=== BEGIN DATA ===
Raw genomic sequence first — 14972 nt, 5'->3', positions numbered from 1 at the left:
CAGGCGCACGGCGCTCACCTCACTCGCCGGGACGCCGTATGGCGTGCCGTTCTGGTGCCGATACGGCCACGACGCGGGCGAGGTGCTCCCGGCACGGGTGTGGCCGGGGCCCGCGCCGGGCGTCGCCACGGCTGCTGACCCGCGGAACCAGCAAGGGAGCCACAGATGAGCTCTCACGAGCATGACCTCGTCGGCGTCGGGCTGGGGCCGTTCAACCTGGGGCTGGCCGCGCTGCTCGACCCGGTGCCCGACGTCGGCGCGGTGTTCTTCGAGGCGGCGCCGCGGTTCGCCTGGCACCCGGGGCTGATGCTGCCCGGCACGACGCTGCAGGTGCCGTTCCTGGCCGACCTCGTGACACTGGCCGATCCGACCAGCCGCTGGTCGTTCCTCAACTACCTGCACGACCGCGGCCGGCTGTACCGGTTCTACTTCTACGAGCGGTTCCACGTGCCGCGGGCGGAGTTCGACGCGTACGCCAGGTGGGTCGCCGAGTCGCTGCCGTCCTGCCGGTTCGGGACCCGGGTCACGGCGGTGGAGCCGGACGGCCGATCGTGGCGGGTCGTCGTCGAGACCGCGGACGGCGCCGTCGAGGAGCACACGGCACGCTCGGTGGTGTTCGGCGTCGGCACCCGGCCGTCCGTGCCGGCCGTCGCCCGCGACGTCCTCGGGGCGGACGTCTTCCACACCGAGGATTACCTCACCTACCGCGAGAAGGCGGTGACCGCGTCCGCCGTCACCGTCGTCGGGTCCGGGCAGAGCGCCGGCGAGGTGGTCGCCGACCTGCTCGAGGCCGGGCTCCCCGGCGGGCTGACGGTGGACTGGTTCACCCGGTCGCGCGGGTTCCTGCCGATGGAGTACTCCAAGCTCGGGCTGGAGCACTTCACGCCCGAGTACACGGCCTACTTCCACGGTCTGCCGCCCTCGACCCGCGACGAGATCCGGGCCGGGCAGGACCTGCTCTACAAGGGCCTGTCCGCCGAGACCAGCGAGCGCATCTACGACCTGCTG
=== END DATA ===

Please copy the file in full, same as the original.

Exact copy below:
Raw genomic sequence first — 14972 nt, 5'->3', positions numbered from 1 at the left:
CAGGCGCACGGCGCTCACCTCACTCGCCGGGACGCCGTATGGCGTGCCGTTCTGGTGCCGATACGGCCACGACGCGGGCGAGGTGCTCCCGGCACGGGTGTGGCCGGGGCCCGCGCCGGGCGTCGCCACGGCTGCTGACCCGCGGAACCAGCAAGGGAGCCACAGATGAGCTCTCACGAGCATGACCTCGTCGGCGTCGGGCTGGGGCCGTTCAACCTGGGGCTGGCCGCGCTGCTCGACCCGGTGCCCGACGTCGGCGCGGTGTTCTTCGAGGCGGCGCCGCGGTTCGCCTGGCACCCGGGGCTGATGCTGCCCGGCACGACGCTGCAGGTGCCGTTCCTGGCCGACCTCGTGACACTGGCCGATCCGACCAGCCGCTGGTCGTTCCTCAACTACCTGCACGACCGCGGCCGGCTGTACCGGTTCTACTTCTACGAGCGGTTCCACGTGCCGCGGGCGGAGTTCGACGCGTACGCCAGGTGGGTCGCCGAGTCGCTGCCGTCCTGCCGGTTCGGGACCCGGGTCACGGCGGTGGAGCCGGACGGCCGATCGTGGCGGGTCGTCGTCGAGACCGCGGACGGCGCCGTCGAGGAGCACACGGCACGCTCGGTGGTGTTCGGCGTCGGCACCCGGCCGTCCGTGCCGGCCGTCGCCCGCGACGTCCTCGGGGCGGACGTCTTCCACACCGAGGATTACCTCACCTACCGCGAGAAGGCGGTGACCGCGTCCGCCGTCACCGTCGTCGGGTCCGGGCAGAGCGCCGGCGAGGTGGTCGCCGACCTGCTCGAGGCCGGGCTCCCCGGCGGGCTGACGGTGGACTGGTTCACCCGGTCGCGCGGGTTCCTGCCGATGGAGTACTCCAAGCTCGGGCTGGAGCACTTCACGCCCGAGTACACGGCCTACTTCCACGGTCTGCCGCCCTCGACCCGCGACGAGATCCGGGCCGGGCAGGACCTGCTCTACAAGGGCCTGTCCGCCGAGACCAGCGAGCGCATCTACGACCTGCTG